Bash had joined unobtrusively with his bass, filling out the sound, adding something a little sharper-edged to the longing ache this song already held for me. Several voices that came in at the chorus stayed to hum when they lost the words.
So many voices joined now that I couldn’t see where they were all coming from
Then suddenly just me. I almost stumbled, but I kept going. I closed my eyes.
And a chorus once more for “daaa da-da dee da-da-da, da da-dee da da-dee da OOOOOOOOH…” to finish it off, with some laughter as most of us went off key.
There was clapping and hollering, a couple of whistles. I hadn’t realized how many people were there, working in the wings, hanging things in the rafters. I felt embarrassed. I felt welcomed.
It could have been a contrived scene from a movie, but I didn’t feel that way. I felt like I was home for the first time. These people knew my secret favourite song well enough to play it, sing it, hum the tune. That sing-along is one of the happiest memories of my life. I put it in an impenetrable bubble in my heart where none of the rest of what happened can touch it.
Trix waved everyone back to work distractedly, caught in thought before abruptly snapping to.
“Are you ready?” she called, and anyone who wasn’t at their instrument scrambled.
“Universe Now – one, two, THREE!”
The band started playing. I stood there like an idiot. It was the same song as before, but it sounded different on the stage. Guitar limp in my hands, I closed my eyes to listen.
Universe Now was a pounding, heavy song, intricately woven in lower tones and thrusting beats. I still hadn’t heard Trix sing, and I was worried she was watching me. Still, I didn’t open my eyes.
Trix started a low, keening sound. The music tugged at her voice, drawing it open to increasing volume and fullness. I felt enlisted, a gravitational pull to play into the tornado in which her voice rose and rose, until it filled the theatre and there was nothing left but to finally break in anguish that became desperate mirth as she laughed a deep, elongated and finally distorted laugh. We dropped fast into a strong, repetitive grindy beat.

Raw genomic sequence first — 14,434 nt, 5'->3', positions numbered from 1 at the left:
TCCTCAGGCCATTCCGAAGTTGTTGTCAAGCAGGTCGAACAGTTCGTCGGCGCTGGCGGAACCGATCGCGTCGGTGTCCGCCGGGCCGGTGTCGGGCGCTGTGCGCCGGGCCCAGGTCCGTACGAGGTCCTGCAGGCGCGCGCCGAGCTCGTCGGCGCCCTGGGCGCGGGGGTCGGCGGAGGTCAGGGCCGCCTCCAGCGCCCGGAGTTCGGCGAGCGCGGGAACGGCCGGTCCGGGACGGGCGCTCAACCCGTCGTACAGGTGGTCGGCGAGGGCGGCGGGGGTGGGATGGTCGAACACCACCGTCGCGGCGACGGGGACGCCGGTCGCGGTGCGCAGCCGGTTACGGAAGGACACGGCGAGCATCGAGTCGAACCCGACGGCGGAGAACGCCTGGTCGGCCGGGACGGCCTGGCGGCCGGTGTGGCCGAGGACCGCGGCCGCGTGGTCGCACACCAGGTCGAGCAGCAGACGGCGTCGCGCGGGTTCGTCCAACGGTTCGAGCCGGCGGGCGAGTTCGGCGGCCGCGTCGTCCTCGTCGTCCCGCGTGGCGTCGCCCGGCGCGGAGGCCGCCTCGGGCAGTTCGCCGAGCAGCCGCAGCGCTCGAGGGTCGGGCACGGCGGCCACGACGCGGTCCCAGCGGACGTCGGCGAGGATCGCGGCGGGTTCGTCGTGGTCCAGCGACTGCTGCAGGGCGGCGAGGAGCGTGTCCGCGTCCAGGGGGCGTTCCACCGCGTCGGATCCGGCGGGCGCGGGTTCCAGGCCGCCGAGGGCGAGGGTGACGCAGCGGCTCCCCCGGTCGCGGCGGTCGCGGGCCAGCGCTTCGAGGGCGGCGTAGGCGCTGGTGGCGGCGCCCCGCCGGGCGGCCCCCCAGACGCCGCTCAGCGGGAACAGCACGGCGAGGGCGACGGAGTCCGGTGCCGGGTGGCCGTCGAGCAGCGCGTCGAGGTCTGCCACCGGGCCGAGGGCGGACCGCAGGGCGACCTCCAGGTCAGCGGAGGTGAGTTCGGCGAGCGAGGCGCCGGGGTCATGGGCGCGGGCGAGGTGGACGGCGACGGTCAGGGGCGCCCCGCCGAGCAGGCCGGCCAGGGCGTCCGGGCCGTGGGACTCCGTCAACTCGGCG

And I was in.
Though I wasn’t familiar with the music, I’ve always loved jamming with other musicians and seeing what comes out. (minimal technical details as appropriate). I listened for where they were going, especially Mr. Strat and the drums. I blended in my own unique colours, and fed off the others to add to the experience. I was shy to meet their eyes, but pleased that they were looking for me.
As she started singing lyrics, I could hear that Trix’s acidy vocals and Mr. Strat’s slight whine were not blending very well. He definitely had his own, strong style, and he played a little more bluesy, a little less edgy than she was singing. I felt the tension between them, each wanting to lead the direction. It was the same feeling I had when my parents fought over what was best for me. Without my really noticing, my own playing began drawing in elements of each. I felt like I was holding a balancing pole with them at either end. It was exhausting, but I triumphed in the accomplishment.